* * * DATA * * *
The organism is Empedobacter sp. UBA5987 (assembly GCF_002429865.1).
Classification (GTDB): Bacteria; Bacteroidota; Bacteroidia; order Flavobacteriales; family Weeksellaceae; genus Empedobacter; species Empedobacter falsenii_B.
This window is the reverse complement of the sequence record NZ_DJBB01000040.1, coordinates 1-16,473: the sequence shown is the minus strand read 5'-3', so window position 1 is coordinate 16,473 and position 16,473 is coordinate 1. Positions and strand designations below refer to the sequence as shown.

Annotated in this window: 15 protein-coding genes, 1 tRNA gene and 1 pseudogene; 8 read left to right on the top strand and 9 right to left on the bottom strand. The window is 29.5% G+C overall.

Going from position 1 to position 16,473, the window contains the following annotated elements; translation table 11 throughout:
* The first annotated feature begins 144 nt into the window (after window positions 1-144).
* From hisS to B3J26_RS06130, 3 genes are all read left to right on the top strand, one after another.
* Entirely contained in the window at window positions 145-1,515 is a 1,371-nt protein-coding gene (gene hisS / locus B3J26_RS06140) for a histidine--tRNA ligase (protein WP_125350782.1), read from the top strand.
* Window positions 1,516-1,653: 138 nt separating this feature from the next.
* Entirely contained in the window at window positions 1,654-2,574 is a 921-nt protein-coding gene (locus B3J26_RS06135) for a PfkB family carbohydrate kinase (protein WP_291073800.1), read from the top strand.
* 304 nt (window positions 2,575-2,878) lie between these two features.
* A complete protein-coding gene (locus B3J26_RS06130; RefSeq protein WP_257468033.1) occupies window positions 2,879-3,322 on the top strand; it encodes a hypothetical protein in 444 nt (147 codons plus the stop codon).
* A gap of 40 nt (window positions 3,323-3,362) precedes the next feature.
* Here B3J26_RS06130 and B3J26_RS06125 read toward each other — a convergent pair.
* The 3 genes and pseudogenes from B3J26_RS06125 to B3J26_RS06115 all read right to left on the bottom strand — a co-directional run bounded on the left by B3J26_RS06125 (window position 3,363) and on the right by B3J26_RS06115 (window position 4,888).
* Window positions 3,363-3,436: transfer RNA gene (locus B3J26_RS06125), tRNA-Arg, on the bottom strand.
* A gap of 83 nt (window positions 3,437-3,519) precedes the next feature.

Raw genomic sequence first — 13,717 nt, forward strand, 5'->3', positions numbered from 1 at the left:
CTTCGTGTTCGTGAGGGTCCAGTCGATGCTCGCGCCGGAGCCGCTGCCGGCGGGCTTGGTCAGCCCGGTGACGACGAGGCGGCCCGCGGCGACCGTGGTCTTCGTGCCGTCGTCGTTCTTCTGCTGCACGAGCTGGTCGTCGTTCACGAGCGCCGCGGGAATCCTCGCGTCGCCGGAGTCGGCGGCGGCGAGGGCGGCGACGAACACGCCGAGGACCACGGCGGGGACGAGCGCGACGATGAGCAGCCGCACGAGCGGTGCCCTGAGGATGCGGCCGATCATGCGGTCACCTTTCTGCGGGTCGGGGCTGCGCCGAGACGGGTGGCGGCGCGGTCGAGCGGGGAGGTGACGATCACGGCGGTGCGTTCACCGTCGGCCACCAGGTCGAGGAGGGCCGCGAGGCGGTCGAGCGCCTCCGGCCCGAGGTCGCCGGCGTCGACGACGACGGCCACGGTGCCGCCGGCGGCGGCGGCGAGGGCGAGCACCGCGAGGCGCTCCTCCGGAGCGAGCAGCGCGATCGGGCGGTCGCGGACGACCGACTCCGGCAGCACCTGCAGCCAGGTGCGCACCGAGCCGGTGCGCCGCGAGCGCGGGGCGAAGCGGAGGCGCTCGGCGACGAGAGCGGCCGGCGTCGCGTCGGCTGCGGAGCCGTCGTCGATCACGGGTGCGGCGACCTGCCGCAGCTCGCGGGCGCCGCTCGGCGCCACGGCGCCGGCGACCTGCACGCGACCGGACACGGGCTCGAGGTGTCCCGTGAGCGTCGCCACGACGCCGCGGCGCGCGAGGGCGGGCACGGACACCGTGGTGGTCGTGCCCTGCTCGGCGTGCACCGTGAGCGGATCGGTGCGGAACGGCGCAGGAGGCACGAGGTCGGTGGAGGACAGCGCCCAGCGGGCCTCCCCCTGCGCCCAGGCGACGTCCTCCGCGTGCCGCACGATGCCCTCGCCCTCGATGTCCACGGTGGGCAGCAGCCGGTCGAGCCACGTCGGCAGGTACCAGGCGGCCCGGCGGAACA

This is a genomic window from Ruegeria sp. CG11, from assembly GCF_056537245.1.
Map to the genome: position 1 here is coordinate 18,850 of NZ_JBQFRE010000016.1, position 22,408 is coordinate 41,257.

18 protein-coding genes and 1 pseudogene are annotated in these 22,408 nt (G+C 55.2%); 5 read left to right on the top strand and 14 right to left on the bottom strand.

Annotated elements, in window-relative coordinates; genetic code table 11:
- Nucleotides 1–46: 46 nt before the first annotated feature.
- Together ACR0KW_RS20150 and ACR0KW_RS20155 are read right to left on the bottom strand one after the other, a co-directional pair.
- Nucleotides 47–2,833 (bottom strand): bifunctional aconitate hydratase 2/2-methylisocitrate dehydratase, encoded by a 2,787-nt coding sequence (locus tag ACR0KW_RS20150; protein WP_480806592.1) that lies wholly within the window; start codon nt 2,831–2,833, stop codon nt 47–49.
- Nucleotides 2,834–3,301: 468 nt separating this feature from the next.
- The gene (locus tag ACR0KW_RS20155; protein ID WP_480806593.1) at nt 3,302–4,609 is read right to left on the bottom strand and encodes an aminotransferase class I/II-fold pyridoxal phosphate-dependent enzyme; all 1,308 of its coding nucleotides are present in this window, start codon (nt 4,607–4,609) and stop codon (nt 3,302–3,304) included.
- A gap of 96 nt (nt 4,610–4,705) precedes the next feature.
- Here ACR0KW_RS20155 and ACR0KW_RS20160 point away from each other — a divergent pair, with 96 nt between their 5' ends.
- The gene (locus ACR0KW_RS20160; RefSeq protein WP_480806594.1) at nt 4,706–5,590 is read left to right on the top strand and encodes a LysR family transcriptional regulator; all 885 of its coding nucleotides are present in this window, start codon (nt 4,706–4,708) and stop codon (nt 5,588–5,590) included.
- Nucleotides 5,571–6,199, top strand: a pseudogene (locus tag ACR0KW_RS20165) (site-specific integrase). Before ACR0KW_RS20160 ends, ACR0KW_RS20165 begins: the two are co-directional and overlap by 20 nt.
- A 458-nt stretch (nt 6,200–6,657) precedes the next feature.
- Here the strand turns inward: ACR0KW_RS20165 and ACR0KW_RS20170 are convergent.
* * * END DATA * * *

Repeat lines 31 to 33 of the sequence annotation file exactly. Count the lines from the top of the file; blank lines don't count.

- The gene (locus ACR0KW_RS20160; RefSeq protein WP_480806594.1) at nt 4,706–5,590 is read left to right on the top strand and encodes a LysR family transcriptional regulator; all 885 of its coding nucleotides are present in this window, start codon (nt 4,706–4,708) and stop codon (nt 5,588–5,590) included.
- Nucleotides 5,571–6,199, top strand: a pseudogene (locus tag ACR0KW_RS20165) (site-specific integrase). Before ACR0KW_RS20160 ends, ACR0KW_RS20165 begins: the two are co-directional and overlap by 20 nt.
- A 458-nt stretch (nt 6,200–6,657) precedes the next feature.